The swimming rate of bull spermatozoa diluted in various media was estimated by the stop-watch technique. At a dilution of 20,000 spermatozoa per μl in physiological saline solution, the mean of the mean swimming rates of spermatozoa from twenty-seven ejaculates from seventeen bulls was 155·±5·0 μ/sec (range of means 107·0 to 203·2 μ/sec). The rate fell progressively with time during incubation at 37° C. The rates at higher dilutions were progressively lower after only 5 min incubation, and the greater the dilution the less well was the rate maintained, so that the differences between different dilutions increased with time. The percentage motile followed the same pattern as the swimming rate, fewest non-motile being present at the highest cell concentration. Maintenance of rate was slightly better than in saline solution and the dilution effect was diminished, but not abolished, if semen was diluted with seminal fluid (from the same ejaculate), 'sperm extract' or Baker's medium. The rates were slightly higher in the last two media than in saline solution, but in seminal fluid the rate was only about two-thirds that in saline solution.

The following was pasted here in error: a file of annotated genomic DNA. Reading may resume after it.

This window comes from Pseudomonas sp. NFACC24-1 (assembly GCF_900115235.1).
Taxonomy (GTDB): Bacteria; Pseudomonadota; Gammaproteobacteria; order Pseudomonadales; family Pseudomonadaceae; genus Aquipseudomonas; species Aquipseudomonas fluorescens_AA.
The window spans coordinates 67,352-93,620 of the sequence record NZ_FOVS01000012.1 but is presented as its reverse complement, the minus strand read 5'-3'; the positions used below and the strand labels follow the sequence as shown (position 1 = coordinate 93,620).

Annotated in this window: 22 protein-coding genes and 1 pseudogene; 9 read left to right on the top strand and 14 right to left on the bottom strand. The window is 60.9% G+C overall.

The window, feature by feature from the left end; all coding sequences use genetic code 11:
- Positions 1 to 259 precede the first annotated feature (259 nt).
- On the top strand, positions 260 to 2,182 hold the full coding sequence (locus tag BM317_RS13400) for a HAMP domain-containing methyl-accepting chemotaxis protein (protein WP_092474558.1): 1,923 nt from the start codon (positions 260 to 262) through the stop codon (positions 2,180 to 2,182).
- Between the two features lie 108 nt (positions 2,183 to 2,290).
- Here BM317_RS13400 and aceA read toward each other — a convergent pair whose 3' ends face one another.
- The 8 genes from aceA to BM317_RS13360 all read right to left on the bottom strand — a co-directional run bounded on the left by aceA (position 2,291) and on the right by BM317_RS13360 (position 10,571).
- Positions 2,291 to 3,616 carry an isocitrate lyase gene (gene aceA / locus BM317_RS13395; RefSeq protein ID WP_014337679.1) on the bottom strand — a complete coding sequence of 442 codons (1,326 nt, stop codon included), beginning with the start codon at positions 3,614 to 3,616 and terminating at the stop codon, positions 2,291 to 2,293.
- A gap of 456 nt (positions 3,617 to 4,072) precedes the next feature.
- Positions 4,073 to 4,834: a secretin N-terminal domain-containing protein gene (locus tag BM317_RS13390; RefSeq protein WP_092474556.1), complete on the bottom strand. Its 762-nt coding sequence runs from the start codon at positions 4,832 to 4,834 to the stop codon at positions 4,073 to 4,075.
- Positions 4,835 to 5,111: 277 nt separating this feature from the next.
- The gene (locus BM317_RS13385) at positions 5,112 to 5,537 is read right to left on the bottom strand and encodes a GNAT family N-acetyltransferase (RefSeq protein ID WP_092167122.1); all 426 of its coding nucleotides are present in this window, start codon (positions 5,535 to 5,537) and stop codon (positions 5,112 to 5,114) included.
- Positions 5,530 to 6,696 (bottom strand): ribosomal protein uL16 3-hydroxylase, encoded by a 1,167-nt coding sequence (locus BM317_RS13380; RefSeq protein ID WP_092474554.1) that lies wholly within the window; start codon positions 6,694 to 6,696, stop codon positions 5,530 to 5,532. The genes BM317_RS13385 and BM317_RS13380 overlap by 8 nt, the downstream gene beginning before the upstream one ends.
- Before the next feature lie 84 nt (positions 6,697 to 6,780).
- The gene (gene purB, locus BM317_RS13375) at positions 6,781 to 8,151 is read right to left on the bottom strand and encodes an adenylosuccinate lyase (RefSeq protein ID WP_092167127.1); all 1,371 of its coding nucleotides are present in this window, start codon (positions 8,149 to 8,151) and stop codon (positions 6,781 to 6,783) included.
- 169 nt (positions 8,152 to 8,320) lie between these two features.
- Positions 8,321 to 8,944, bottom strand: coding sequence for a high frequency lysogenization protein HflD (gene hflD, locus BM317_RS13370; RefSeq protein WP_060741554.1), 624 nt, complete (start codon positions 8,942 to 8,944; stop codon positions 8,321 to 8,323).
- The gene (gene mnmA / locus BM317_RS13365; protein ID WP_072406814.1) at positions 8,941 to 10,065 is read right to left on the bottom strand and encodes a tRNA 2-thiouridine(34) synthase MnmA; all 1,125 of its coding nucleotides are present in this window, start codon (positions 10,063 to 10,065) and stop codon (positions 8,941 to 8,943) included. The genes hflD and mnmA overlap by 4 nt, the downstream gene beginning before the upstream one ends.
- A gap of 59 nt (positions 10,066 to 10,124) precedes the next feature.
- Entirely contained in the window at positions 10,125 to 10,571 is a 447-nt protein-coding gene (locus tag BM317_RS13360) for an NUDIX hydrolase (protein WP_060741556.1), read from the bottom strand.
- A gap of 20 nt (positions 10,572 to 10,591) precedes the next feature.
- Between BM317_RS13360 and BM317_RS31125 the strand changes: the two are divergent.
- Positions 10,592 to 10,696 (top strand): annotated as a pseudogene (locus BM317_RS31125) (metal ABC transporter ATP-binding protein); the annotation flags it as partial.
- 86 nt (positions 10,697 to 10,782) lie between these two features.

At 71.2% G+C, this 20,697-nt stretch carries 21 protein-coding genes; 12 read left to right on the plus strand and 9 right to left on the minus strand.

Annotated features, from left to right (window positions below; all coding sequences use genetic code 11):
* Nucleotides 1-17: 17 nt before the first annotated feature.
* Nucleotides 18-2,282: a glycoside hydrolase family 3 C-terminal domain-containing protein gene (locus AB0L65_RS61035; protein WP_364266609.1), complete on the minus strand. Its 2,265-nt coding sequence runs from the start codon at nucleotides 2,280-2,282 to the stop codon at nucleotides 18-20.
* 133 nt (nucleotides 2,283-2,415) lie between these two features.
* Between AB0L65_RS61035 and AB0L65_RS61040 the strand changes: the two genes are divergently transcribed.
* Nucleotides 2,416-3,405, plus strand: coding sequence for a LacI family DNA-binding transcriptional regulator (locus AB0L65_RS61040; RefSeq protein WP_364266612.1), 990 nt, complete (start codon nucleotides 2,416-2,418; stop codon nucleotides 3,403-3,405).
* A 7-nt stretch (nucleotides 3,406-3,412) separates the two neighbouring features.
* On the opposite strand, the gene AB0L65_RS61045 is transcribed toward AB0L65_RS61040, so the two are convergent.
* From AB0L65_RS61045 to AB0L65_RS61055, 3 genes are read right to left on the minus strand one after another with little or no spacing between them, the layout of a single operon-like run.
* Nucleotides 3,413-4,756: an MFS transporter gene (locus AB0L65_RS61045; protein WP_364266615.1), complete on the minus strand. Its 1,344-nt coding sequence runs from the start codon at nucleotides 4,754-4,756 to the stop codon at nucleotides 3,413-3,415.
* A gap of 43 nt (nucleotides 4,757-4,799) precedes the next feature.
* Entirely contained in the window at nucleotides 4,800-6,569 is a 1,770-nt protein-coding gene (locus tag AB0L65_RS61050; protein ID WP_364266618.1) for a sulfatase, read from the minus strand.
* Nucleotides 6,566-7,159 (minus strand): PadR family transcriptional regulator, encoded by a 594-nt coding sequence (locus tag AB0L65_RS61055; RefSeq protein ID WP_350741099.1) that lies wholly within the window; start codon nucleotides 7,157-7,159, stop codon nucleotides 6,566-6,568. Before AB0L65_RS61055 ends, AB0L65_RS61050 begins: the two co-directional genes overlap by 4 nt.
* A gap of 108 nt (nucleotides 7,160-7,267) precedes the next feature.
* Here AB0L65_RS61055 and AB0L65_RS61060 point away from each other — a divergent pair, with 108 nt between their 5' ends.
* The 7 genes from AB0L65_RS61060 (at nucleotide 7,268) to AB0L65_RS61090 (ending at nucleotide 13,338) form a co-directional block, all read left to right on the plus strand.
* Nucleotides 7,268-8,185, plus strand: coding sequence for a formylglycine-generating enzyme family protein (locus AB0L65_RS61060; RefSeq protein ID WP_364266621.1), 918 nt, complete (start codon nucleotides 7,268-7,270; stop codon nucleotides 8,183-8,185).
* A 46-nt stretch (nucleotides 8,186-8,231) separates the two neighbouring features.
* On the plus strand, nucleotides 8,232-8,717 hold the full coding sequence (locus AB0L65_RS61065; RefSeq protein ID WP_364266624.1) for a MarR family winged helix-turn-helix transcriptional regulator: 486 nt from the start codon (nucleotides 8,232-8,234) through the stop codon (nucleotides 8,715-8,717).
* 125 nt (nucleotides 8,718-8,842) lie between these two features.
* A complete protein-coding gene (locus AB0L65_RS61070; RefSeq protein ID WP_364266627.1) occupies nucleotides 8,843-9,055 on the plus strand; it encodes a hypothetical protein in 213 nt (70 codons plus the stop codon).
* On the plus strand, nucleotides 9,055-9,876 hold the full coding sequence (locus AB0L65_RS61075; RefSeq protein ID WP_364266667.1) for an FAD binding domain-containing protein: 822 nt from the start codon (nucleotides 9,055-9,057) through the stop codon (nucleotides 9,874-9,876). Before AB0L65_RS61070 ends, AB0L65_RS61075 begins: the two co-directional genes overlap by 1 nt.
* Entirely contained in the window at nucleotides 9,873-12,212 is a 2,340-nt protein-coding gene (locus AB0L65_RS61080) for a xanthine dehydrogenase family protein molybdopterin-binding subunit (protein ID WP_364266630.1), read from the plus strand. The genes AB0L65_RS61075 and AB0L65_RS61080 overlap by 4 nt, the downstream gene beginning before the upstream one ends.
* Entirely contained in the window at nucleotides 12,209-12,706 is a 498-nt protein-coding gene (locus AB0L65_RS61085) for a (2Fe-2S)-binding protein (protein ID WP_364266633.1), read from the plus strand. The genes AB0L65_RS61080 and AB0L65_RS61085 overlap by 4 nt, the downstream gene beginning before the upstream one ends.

Spermatozoa swam more slowly in mucus from the uterine cervix of the cow than in any other medium tested. The mean of the mean swimming rates in forty-nine experiments with sixteen ejaculates and samples of mucus from ten cows was 62·7 ± 1·7 μ/sec. The rate could only be related to dilution by counting the spermatozoa present in the mucus at the end of the experiment, and dividing the experiments into categories accordingly. Although the final concentration of spermatozoa ranged from 28 to 115,000/μl, no dependence of swimming rate on concentration could be detected. At all dilutions in mucus, maintenance of rate was about equivalent to that for a 5000/μl dilution in saline solution. About one-half of the spermatozoa which had swum into the mucus were non-motile at the end of 1 hr, at all dilutions, though of those which were initially alive in saline solution at 5000 dilution, only 41% died during the 1st hour, with correspondingly fewer dying at higher cell concentrations. The possibility that the dilution effect on swimming rate might be absent in mucus was also tested by measuring the rates at which spermatozoa swim through a given microscope field of mucus from the moment the first one appeared until a swarm of several hundred had invaded it several minutes later. There was no difference in rate. The impossibility of carrying out an exactly comparable experiment in saline solution was discussed. If spermatozoa were allowed to swim through a strip of mucus into saline solution, the mean rate and frequency distribution of rates in this saline solution resembled those of controls directly diluted in saline solution (to a concentration of 10,000/μl) much more than they resembled the figures for swimming rates in mucus. It was concluded that mucus does not have a 'selecting' effect on spermatozoa with respect to swimming rate.